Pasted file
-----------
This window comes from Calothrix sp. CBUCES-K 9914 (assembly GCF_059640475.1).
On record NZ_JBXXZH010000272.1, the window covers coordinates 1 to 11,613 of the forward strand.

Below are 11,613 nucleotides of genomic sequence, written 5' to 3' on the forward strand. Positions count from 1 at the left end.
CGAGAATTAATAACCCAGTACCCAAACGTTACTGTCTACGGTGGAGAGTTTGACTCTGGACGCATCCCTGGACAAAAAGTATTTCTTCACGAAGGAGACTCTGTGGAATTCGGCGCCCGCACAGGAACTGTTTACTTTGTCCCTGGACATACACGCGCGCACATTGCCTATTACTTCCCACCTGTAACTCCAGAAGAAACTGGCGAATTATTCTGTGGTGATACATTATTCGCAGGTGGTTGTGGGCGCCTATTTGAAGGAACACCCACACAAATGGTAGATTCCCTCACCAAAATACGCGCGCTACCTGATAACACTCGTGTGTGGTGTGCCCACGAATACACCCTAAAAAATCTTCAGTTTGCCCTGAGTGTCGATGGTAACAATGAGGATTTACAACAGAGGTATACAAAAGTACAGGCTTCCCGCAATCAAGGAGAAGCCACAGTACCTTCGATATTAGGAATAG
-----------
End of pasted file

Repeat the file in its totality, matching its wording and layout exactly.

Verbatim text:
This window comes from Calothrix sp. CBUCES-K 9914 (assembly GCF_059640475.1).
On record NZ_JBXXZH010000272.1, the window covers coordinates 1 to 11,613 of the forward strand.

Below are 11,613 nucleotides of genomic sequence, written 5' to 3' on the forward strand. Positions count from 1 at the left end.
CGAGAATTAATAACCCAGTACCCAAACGTTACTGTCTACGGTGGAGAGTTTGACTCTGGACGCATCCCTGGACAAAAAGTATTTCTTCACGAAGGAGACTCTGTGGAATTCGGCGCCCGCACAGGAACTGTTTACTTTGTCCCTGGACATACACGCGCGCACATTGCCTATTACTTCCCACCTGTAACTCCAGAAGAAACTGGCGAATTATTCTGTGGTGATACATTATTCGCAGGTGGTTGTGGGCGCCTATTTGAAGGAACACCCACACAAATGGTAGATTCCCTCACCAAAATACGCGCGCTACCTGATAACACTCGTGTGTGGTGTGCCCACGAATACACCCTAAAAAATCTTCAGTTTGCCCTGAGTGTCGATGGTAACAATGAGGATTTACAACAGAGGTATACAAAAGTACAGGCTTCCCGCAATCAAGGAGAAGCCACAGTACCTTCGATATTAGGAATAG